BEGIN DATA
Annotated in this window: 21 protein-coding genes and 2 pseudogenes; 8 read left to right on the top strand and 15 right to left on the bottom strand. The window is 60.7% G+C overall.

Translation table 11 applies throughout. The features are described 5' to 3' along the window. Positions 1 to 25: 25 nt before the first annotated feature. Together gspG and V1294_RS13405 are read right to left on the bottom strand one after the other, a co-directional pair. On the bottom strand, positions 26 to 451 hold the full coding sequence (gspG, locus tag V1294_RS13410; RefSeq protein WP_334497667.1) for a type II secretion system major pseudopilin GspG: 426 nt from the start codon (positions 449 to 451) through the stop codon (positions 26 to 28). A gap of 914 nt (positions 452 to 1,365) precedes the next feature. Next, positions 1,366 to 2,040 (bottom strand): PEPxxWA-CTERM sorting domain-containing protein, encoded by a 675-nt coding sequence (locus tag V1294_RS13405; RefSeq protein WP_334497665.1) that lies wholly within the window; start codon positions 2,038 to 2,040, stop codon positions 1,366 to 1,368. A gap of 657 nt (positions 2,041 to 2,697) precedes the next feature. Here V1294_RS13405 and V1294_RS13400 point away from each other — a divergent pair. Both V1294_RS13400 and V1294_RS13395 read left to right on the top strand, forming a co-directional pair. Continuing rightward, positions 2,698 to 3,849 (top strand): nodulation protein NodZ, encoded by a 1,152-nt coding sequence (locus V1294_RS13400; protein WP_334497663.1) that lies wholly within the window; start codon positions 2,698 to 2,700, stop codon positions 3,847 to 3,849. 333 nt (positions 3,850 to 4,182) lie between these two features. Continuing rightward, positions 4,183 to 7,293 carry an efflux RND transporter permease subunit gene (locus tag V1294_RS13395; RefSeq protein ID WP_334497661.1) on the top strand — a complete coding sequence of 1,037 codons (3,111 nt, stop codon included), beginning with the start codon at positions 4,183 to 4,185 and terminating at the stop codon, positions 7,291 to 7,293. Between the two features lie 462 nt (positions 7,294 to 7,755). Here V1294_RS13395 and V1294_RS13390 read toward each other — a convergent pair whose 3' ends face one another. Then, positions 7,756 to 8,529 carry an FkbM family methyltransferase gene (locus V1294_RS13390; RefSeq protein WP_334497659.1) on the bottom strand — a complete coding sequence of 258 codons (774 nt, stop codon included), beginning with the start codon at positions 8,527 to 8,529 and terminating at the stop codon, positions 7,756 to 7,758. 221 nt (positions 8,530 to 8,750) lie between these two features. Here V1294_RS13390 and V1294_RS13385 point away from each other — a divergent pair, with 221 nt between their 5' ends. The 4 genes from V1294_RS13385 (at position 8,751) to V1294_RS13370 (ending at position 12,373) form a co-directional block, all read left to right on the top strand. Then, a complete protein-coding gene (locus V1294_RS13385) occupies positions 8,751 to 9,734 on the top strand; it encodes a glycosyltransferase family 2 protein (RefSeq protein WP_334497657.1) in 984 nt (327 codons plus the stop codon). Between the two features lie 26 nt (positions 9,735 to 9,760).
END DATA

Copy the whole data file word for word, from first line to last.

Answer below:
Annotated in this window: 21 protein-coding genes and 2 pseudogenes; 8 read left to right on the top strand and 15 right to left on the bottom strand. The window is 60.7% G+C overall.

Translation table 11 applies throughout. The features are described 5' to 3' along the window. Positions 1 to 25: 25 nt before the first annotated feature. Together gspG and V1294_RS13405 are read right to left on the bottom strand one after the other, a co-directional pair. On the bottom strand, positions 26 to 451 hold the full coding sequence (gspG, locus tag V1294_RS13410; RefSeq protein WP_334497667.1) for a type II secretion system major pseudopilin GspG: 426 nt from the start codon (positions 449 to 451) through the stop codon (positions 26 to 28). A gap of 914 nt (positions 452 to 1,365) precedes the next feature. Next, positions 1,366 to 2,040 (bottom strand): PEPxxWA-CTERM sorting domain-containing protein, encoded by a 675-nt coding sequence (locus tag V1294_RS13405; RefSeq protein WP_334497665.1) that lies wholly within the window; start codon positions 2,038 to 2,040, stop codon positions 1,366 to 1,368. A gap of 657 nt (positions 2,041 to 2,697) precedes the next feature. Here V1294_RS13405 and V1294_RS13400 point away from each other — a divergent pair. Both V1294_RS13400 and V1294_RS13395 read left to right on the top strand, forming a co-directional pair. Continuing rightward, positions 2,698 to 3,849 (top strand): nodulation protein NodZ, encoded by a 1,152-nt coding sequence (locus V1294_RS13400; protein WP_334497663.1) that lies wholly within the window; start codon positions 2,698 to 2,700, stop codon positions 3,847 to 3,849. 333 nt (positions 3,850 to 4,182) lie between these two features. Continuing rightward, positions 4,183 to 7,293 carry an efflux RND transporter permease subunit gene (locus tag V1294_RS13395; RefSeq protein ID WP_334497661.1) on the top strand — a complete coding sequence of 1,037 codons (3,111 nt, stop codon included), beginning with the start codon at positions 4,183 to 4,185 and terminating at the stop codon, positions 7,291 to 7,293. Between the two features lie 462 nt (positions 7,294 to 7,755). Here V1294_RS13395 and V1294_RS13390 read toward each other — a convergent pair whose 3' ends face one another. Then, positions 7,756 to 8,529 carry an FkbM family methyltransferase gene (locus V1294_RS13390; RefSeq protein WP_334497659.1) on the bottom strand — a complete coding sequence of 258 codons (774 nt, stop codon included), beginning with the start codon at positions 8,527 to 8,529 and terminating at the stop codon, positions 7,756 to 7,758. 221 nt (positions 8,530 to 8,750) lie between these two features. Here V1294_RS13390 and V1294_RS13385 point away from each other — a divergent pair, with 221 nt between their 5' ends. The 4 genes from V1294_RS13385 (at position 8,751) to V1294_RS13370 (ending at position 12,373) form a co-directional block, all read left to right on the top strand. Then, a complete protein-coding gene (locus V1294_RS13385) occupies positions 8,751 to 9,734 on the top strand; it encodes a glycosyltransferase family 2 protein (RefSeq protein WP_334497657.1) in 984 nt (327 codons plus the stop codon). Between the two features lie 26 nt (positions 9,735 to 9,760).